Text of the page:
Our quartet of soloists was magnificent.  After Ellen McAteer’s appearance, last spring, as Eve in Haydn’s Creation, I asked Greg Funfgeld, “When are we having Ellen back?” He immediately responded, with a sparkle in his eye, and much enthusiasm, “Christmas.”  This was an extremely good call – the size, color, and agility of her voice are unusual in early music circles, and her performance of Bereite dir from BWV 147 is my new reference.  We’ve been so lucky to hear some amazing sopranos in Bethlehem, and it’s a sheer delight to number her among them, especially at this early point in a very promising career.  Daniel Taylor made a brief return from Europe for these concerts, and heads back soon, for what sounds like an endless series of Messiah performances.  He is one of the great countertenors of our time, something illustrated time and again by his performances here. The fearlessness and power of his initial entrance in the Deposuit of the CPE was thrilling, and the sensitivity of his recit in BWV 147 was deeply touching.  We were delighted to make the acquaintance of Isaiah Bell, whose career is clearly ascendant.  His sensitivity and beautiful tone were  much in abundance, and his power and projection, like Daniel’s, in the Deposuit were quite affecting.  Joshua Copeland is well-known to Bethlehem audiences, and his colorful and archly-intelligent baritone was put to excellent use in his arias. I’ve written elsewhere that there was something magical going on at Yale while Josh and Dashon Burton were there, because, despite having very different voices, their Bach interpretations are uniformly thrilling – full of panache and an enviable native intelligence. Josh has been with us for the performance of several fiery bass arias, and he acquitted himself beautifully, as always.  I had the opportunity to speak with all of the soloists, and their delight at performing in Bethlehem is quite evident (as is ours, hopefully, at having them join us!).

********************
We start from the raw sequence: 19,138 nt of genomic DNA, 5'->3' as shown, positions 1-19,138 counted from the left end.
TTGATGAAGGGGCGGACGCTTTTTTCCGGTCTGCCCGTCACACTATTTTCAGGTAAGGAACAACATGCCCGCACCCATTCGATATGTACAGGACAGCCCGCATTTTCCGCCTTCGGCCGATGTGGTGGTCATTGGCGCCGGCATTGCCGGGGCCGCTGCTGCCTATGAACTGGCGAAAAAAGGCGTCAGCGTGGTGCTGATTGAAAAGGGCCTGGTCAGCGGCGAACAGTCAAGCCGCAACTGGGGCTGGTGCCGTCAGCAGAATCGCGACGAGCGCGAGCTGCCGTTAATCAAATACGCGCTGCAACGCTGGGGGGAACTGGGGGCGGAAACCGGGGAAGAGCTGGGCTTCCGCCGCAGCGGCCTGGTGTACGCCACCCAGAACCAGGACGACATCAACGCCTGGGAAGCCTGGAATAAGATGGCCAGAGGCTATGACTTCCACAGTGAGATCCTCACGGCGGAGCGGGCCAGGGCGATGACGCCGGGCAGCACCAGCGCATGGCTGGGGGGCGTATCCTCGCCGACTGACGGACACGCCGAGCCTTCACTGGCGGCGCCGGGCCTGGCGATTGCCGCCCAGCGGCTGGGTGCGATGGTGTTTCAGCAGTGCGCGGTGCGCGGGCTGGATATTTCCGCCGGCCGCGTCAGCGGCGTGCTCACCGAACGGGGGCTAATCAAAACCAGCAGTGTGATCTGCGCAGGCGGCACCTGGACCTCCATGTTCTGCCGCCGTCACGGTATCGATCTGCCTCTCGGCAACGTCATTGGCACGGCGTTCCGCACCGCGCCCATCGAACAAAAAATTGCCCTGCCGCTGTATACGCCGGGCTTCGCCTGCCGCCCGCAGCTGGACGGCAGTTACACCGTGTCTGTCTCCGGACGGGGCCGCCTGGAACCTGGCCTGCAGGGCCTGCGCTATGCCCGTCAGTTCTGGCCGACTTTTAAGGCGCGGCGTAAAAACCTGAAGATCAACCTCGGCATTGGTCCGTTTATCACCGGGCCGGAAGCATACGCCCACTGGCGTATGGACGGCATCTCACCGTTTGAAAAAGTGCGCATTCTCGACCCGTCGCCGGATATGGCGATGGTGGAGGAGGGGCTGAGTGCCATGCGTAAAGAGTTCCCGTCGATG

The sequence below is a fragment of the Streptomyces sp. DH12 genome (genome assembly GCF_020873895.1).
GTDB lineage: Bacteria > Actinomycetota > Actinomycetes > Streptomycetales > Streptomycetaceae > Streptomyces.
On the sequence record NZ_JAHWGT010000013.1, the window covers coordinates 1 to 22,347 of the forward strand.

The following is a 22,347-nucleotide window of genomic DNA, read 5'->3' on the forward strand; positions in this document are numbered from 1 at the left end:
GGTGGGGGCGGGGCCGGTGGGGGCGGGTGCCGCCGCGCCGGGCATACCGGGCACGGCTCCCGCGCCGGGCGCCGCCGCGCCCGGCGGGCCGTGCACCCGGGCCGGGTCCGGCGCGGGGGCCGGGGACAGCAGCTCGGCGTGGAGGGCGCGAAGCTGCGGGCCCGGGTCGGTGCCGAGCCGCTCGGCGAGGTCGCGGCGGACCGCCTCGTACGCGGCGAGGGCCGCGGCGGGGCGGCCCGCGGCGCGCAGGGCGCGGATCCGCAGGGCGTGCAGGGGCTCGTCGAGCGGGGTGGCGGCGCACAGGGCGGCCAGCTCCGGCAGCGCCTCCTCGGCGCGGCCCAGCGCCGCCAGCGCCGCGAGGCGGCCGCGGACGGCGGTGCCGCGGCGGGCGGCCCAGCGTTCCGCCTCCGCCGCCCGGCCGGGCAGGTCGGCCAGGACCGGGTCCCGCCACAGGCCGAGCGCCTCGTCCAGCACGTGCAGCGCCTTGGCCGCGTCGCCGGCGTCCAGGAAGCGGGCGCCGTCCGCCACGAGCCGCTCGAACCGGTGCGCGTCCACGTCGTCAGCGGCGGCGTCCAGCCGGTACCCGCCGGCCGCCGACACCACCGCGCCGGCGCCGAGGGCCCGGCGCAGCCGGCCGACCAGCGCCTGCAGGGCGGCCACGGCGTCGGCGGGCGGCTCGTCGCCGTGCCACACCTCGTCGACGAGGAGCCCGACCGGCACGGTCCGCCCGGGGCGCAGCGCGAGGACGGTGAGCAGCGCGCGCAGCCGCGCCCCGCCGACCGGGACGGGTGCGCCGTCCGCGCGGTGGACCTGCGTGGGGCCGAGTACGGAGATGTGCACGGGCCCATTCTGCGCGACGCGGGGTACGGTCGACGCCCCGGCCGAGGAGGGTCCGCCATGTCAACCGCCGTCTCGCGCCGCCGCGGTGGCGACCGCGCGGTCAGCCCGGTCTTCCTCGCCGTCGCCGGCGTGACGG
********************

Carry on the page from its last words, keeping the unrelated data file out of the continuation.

For his yeoman’s work in envisioning, preparing, and conducting these performances, Greg Funfgeld deserves a big tip of the hat.  In addition to the performing tradition and our kind audiences, I know a big part of why so many world-class soloists are happy to detour to Bethlehem from the great cosmopolitan centers of the world of musical performance is the opportunity to work with him. He is equal parts kind mentor, gifted collaborator, and spiritual visionary.  The intellectual and spiritual depth he brings to these performances compliments his passion and endless energy in bringing them to life.  That he accomplishes all of that with a spirit of generosity and human decency is very rare in the musical world, and we are ever-so-lucky to have him at the helm.  Thanks to him and to everyone who made the 2014 Christmas Concerts something very special!